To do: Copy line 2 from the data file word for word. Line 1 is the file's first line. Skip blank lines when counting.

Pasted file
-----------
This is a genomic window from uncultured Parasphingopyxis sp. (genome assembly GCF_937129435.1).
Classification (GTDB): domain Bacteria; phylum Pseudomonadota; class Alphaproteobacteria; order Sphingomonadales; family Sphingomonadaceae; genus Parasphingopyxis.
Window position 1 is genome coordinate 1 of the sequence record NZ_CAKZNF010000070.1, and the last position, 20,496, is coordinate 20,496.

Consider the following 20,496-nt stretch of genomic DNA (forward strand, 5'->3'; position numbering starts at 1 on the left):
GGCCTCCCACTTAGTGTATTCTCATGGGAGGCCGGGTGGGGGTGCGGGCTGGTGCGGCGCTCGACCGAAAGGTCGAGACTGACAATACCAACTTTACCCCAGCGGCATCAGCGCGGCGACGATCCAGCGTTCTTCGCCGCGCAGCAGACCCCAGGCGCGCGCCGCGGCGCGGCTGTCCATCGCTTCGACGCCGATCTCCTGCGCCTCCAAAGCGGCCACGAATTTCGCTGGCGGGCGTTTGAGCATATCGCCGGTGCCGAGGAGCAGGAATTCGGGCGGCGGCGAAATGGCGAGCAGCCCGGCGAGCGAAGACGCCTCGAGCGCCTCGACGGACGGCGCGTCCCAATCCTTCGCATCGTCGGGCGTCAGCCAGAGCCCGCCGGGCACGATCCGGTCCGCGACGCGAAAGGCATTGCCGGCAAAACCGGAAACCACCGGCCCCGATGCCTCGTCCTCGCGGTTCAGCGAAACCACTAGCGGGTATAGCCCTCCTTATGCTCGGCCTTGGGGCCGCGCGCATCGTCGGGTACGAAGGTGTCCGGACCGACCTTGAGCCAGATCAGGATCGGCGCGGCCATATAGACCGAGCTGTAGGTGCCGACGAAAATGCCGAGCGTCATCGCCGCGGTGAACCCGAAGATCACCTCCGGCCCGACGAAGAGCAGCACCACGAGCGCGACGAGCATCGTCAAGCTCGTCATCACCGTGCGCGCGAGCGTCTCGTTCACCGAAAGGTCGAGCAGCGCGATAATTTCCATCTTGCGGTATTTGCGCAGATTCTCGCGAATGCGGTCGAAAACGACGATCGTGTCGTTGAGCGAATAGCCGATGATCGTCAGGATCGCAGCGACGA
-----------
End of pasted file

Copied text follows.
Classification (GTDB): domain Bacteria; phylum Pseudomonadota; class Alphaproteobacteria; order Sphingomonadales; family Sphingomonadaceae; genus Parasphingopyxis.